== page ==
Employers are increasingly on the lookout for graduates with international experience. Yet they are finding that study abroad isn’t sufficient for their needs. Or, at least, students don’t know how to talk about study abroad in ways relevant to employers. This explains the nationwide movement away from study abroad to international internships.
saw that employers placed a premium on international experience, but the
study-abroad students he counseled were unable to articulate how their
programs prepared them for global work.
colleges have done. He made work the focus of the summer program, which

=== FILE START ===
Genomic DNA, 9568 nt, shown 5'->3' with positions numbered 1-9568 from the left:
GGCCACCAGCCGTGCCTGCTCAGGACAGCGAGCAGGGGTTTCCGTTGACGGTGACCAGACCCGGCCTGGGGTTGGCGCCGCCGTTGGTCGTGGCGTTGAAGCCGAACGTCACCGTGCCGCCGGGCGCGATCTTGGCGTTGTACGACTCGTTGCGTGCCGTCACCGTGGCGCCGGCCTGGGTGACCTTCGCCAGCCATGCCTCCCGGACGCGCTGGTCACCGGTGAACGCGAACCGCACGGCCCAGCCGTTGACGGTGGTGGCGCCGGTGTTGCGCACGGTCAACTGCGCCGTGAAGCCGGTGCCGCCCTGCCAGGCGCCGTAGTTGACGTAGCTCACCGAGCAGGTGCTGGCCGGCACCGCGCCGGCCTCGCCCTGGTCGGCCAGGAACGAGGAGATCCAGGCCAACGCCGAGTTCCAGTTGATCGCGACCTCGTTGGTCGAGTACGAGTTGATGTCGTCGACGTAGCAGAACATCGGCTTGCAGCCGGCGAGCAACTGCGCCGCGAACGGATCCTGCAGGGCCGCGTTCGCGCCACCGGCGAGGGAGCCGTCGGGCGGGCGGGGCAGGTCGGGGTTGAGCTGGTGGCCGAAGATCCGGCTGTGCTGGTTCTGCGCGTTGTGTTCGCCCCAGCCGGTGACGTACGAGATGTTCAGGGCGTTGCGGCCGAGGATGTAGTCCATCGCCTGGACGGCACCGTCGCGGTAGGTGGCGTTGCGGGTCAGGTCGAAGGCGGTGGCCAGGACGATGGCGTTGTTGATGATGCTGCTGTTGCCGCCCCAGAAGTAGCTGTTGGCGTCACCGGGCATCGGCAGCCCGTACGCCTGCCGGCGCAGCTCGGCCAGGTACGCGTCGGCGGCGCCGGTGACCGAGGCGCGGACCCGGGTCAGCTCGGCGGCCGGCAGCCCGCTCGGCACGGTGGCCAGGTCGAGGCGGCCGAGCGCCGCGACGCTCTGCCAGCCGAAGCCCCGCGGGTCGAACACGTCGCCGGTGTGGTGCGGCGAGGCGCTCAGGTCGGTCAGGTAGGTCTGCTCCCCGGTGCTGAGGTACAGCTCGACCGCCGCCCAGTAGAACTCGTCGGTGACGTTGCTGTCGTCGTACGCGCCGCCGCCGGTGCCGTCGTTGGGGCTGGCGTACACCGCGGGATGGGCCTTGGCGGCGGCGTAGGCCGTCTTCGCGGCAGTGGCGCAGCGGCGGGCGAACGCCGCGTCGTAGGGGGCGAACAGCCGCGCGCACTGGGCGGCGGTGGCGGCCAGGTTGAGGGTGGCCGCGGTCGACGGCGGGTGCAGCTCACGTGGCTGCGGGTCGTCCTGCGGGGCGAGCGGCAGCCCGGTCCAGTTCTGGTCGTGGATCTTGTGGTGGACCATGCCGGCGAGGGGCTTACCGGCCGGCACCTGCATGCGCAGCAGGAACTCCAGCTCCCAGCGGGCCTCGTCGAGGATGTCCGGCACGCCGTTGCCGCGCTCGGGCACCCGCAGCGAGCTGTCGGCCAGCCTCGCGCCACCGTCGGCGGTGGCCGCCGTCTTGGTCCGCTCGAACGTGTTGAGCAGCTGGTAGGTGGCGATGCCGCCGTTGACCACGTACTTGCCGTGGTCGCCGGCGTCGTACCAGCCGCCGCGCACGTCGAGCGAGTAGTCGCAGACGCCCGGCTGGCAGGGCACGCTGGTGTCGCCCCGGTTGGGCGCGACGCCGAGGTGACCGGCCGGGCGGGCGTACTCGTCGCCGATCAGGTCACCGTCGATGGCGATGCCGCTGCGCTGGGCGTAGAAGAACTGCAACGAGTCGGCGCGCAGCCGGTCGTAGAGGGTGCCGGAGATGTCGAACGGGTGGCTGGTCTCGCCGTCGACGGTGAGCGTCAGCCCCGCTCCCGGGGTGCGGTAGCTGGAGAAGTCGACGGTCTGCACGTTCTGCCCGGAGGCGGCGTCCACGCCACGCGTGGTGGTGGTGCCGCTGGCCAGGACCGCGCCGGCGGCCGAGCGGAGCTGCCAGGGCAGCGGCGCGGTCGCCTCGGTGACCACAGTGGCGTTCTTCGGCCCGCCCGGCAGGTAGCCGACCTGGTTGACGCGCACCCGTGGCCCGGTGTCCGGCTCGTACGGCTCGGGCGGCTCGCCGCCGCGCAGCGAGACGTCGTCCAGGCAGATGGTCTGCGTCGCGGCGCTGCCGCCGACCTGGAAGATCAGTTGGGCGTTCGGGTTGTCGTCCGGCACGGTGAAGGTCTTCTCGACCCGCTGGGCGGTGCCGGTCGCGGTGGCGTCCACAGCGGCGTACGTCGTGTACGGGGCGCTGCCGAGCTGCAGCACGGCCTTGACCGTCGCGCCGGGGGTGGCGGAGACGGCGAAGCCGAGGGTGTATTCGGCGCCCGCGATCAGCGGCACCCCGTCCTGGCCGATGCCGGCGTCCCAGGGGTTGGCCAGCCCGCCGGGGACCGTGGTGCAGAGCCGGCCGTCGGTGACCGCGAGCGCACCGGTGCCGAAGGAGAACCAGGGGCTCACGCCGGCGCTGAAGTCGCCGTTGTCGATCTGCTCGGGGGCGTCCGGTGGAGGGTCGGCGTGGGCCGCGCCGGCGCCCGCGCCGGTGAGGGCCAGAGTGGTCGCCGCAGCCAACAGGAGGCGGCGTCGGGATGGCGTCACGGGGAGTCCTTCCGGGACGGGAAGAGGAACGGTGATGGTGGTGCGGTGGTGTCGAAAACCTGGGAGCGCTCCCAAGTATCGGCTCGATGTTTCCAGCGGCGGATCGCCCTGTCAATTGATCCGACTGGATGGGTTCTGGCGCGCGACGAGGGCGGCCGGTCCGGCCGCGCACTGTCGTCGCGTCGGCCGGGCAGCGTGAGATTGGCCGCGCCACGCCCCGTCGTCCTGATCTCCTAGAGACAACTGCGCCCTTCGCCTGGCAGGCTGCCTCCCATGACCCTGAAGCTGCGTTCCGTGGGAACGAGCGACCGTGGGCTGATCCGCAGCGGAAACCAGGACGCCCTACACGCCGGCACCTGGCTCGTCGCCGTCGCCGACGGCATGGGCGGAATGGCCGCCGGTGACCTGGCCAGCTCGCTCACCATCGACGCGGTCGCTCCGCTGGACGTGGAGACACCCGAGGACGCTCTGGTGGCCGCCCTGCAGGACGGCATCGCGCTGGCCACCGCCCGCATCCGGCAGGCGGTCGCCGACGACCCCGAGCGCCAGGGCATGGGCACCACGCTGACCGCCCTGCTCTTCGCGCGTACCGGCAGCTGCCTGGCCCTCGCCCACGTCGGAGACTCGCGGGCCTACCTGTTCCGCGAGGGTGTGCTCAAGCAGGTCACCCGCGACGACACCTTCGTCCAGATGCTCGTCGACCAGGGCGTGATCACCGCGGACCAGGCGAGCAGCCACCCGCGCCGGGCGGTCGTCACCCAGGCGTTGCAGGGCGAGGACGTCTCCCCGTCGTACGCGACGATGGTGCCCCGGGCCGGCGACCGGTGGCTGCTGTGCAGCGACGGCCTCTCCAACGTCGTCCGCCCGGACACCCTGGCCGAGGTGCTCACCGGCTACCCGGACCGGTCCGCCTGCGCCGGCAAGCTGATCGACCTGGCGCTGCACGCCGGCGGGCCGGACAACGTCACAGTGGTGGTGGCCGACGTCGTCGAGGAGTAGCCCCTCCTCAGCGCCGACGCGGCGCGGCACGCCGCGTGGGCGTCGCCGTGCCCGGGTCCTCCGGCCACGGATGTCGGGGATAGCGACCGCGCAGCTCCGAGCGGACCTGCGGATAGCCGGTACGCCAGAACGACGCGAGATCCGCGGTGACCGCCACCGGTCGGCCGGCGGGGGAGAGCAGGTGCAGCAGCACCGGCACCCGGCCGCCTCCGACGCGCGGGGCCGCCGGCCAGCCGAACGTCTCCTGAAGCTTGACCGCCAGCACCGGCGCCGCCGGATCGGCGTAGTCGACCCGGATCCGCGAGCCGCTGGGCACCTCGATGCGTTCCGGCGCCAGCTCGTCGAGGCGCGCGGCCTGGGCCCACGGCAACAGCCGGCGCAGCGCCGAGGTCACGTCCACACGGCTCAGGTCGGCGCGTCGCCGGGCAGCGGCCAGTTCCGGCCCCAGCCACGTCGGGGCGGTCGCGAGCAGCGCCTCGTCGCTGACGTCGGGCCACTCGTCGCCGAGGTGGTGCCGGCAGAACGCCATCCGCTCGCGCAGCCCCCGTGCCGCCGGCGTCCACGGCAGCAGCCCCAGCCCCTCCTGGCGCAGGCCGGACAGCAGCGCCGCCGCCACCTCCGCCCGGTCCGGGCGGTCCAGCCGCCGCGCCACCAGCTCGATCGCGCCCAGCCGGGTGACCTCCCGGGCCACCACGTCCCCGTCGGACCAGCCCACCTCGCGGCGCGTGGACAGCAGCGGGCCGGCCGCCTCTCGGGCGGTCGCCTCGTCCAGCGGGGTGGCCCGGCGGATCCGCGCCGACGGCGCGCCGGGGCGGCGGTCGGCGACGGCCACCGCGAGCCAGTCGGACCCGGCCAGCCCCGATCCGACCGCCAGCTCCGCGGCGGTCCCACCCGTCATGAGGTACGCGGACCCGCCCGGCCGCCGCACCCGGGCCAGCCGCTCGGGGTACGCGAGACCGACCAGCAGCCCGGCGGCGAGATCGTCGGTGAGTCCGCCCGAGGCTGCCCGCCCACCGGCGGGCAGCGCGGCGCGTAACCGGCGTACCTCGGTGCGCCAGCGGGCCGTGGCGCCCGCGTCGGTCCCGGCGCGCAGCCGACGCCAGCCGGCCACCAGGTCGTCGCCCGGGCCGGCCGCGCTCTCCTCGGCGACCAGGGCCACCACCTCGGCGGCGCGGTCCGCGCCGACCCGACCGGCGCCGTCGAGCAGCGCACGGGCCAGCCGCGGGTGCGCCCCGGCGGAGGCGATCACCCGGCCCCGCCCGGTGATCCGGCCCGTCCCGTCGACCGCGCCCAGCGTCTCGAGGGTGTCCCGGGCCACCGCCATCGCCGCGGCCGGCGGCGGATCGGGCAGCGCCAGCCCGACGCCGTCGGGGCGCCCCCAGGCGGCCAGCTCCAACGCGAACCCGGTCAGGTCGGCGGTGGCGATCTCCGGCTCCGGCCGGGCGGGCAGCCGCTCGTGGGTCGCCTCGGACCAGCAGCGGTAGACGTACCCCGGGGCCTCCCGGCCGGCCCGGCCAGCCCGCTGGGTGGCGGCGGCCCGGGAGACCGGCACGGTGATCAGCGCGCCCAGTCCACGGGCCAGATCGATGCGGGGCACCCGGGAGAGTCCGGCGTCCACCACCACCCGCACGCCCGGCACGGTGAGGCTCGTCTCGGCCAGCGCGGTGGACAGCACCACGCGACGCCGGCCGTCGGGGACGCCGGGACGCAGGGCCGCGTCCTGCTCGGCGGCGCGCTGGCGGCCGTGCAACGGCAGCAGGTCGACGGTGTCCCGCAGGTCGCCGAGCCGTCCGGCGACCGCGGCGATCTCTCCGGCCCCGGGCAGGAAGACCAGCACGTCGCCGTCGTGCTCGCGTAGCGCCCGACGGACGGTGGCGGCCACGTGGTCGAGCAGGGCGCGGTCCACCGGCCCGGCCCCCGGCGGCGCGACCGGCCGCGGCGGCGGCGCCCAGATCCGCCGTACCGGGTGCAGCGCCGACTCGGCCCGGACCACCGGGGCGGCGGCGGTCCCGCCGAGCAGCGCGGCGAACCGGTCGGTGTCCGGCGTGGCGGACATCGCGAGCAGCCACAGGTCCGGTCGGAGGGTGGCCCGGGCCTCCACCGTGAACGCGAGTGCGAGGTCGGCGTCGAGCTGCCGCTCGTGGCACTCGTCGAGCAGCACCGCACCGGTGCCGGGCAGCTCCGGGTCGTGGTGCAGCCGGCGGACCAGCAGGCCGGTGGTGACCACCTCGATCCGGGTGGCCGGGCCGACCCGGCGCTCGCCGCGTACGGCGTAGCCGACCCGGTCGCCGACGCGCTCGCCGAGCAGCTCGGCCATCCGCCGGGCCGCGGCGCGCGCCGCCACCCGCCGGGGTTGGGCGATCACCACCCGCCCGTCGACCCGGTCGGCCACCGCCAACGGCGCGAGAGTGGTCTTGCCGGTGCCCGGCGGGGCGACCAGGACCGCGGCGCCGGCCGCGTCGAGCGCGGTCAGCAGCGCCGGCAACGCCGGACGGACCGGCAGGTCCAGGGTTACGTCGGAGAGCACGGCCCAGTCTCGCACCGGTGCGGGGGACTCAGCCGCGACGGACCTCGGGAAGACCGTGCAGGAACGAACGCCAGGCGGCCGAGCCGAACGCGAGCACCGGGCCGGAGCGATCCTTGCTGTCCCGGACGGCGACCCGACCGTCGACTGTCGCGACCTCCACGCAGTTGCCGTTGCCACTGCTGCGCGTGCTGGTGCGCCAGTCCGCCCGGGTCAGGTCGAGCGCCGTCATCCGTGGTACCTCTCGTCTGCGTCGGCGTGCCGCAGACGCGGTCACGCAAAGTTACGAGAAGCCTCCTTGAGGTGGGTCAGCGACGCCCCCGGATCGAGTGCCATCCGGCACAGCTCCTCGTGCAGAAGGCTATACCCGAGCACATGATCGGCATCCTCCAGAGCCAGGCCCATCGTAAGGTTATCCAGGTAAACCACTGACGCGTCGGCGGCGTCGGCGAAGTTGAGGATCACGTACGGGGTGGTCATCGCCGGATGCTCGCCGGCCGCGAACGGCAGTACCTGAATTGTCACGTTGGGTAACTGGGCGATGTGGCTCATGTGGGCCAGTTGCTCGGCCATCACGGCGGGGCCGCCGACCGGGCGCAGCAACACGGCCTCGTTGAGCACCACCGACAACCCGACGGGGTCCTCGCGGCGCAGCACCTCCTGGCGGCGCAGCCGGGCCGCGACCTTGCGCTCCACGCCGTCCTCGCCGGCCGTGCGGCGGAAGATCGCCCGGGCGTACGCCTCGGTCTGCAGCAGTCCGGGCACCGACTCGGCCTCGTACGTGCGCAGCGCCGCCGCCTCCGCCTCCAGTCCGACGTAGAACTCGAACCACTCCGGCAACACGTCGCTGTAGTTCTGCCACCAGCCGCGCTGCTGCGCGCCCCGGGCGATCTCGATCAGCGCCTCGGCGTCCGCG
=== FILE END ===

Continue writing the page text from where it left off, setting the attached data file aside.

this year is open to the School of Arts and Sciences. “We put
internships at the foundation and academics on the perimeter,”
liberal arts dean shudder, but these are different times. International
internships are growing. In 2000-1, 7,000 students traveled abroad for
work and college credit. In 2010-11, the number was 16,400,
with another 8,700 working without credit, according to the Institute
of International Education.
year), but they also know that in a soft job market and increasingly
global economy, they need an international work record and the
connections that can bring. Study abroad may no longer
be enough to make them stand out, nor does it shed light on a country’s
business culture. Work-study abroad does double duty.